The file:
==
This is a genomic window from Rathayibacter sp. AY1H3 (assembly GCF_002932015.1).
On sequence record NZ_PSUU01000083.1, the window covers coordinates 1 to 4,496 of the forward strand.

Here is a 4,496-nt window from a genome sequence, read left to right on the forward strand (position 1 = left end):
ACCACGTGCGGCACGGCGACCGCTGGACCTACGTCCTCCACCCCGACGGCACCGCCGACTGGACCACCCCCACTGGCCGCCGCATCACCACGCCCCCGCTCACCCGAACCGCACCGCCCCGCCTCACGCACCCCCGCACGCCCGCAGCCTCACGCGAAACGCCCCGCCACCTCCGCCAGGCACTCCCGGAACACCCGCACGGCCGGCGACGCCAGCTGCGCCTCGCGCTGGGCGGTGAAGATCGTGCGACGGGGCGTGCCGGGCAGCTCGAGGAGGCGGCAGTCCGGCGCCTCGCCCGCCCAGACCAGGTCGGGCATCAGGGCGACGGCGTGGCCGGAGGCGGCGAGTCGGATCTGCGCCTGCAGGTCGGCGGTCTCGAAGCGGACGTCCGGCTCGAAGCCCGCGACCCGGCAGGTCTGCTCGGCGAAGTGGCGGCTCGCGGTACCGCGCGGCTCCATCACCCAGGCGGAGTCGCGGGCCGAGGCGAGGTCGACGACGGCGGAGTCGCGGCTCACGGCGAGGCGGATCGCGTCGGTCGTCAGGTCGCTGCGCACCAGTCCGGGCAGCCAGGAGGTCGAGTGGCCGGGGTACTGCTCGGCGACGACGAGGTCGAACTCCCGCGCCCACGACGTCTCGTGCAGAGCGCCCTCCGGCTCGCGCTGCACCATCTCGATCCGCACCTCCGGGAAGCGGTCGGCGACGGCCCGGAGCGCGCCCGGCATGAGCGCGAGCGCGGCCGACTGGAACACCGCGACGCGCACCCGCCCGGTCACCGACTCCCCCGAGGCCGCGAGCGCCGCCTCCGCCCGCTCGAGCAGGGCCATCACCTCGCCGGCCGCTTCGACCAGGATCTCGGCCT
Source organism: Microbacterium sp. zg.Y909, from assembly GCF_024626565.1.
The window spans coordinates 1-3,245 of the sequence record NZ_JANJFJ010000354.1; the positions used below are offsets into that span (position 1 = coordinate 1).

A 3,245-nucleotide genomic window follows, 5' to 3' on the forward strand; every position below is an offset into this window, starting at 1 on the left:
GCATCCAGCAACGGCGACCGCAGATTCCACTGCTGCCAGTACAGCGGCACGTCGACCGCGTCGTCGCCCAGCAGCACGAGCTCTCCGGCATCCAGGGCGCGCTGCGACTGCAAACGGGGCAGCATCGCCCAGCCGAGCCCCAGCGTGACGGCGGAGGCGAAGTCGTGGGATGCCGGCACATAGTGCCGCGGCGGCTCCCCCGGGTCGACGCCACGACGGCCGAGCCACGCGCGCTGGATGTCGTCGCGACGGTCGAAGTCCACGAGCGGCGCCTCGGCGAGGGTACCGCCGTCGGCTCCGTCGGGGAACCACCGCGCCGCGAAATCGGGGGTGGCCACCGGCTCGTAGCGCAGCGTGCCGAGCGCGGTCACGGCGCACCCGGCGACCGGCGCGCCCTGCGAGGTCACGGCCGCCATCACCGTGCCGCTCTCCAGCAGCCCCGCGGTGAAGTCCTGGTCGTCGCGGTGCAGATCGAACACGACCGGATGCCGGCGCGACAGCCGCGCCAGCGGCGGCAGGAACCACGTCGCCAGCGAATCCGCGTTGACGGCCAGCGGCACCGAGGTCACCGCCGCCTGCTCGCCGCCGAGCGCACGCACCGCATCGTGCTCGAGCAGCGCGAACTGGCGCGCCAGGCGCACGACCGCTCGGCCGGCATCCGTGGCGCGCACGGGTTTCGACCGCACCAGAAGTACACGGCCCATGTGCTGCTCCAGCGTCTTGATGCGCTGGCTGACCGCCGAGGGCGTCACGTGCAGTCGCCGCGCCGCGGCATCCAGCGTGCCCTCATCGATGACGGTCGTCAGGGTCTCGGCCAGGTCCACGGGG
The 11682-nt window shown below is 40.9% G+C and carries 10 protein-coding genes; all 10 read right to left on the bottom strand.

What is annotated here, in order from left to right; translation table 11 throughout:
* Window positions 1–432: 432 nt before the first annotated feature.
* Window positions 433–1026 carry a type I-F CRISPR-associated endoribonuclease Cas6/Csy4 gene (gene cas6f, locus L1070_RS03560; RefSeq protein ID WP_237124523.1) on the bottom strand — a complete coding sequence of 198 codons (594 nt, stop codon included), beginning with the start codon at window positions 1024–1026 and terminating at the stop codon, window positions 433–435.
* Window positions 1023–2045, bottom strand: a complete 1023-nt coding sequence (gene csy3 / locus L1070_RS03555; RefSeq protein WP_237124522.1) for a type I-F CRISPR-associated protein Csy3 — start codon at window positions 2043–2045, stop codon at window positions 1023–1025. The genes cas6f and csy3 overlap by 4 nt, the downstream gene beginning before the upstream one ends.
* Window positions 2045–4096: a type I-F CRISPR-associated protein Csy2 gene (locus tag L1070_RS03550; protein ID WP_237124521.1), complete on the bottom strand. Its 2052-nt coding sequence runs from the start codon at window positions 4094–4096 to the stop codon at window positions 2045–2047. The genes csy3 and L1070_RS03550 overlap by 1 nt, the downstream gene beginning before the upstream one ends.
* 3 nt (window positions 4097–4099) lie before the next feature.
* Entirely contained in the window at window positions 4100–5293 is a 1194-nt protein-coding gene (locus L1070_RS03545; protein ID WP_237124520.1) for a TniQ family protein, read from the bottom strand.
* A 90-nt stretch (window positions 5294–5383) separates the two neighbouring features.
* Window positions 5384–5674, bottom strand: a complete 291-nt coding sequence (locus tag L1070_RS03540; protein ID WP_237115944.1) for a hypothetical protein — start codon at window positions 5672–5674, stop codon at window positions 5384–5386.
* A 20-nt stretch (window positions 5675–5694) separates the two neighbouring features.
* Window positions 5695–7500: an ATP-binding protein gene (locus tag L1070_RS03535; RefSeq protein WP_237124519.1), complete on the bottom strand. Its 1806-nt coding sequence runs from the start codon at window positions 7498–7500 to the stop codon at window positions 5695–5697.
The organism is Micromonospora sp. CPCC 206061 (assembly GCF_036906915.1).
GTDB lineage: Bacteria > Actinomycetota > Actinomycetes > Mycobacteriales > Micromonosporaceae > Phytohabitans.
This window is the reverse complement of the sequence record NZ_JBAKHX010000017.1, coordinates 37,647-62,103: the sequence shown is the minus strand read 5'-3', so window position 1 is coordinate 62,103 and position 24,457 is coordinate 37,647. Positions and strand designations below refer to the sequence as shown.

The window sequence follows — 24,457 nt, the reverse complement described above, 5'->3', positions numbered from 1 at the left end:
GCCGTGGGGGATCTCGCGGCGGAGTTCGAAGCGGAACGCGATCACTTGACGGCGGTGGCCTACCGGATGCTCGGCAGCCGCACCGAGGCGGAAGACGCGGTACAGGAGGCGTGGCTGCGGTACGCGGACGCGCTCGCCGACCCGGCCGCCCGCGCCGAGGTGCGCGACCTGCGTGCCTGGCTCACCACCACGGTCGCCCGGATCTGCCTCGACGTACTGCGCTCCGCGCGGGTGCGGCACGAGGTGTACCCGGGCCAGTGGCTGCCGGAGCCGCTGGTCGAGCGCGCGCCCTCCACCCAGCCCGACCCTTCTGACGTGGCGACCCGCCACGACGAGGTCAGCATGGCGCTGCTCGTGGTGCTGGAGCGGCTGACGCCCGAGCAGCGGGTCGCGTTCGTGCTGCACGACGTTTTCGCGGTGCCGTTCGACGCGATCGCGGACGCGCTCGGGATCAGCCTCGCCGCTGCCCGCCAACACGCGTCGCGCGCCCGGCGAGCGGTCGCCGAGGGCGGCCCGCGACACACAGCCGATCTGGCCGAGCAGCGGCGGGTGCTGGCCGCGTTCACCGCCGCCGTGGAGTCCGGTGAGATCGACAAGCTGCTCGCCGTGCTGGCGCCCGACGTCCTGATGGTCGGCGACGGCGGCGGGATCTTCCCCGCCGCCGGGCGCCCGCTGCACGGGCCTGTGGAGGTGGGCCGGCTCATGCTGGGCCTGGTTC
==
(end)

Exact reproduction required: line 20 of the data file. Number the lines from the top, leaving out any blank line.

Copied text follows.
* Window positions 5695–7500: an ATP-binding protein gene (locus tag L1070_RS03535; RefSeq protein WP_237124519.1), complete on the bottom strand. Its 1806-nt coding sequence runs from the start codon at window positions 7498–7500 to the stop codon at window positions 5695–5697.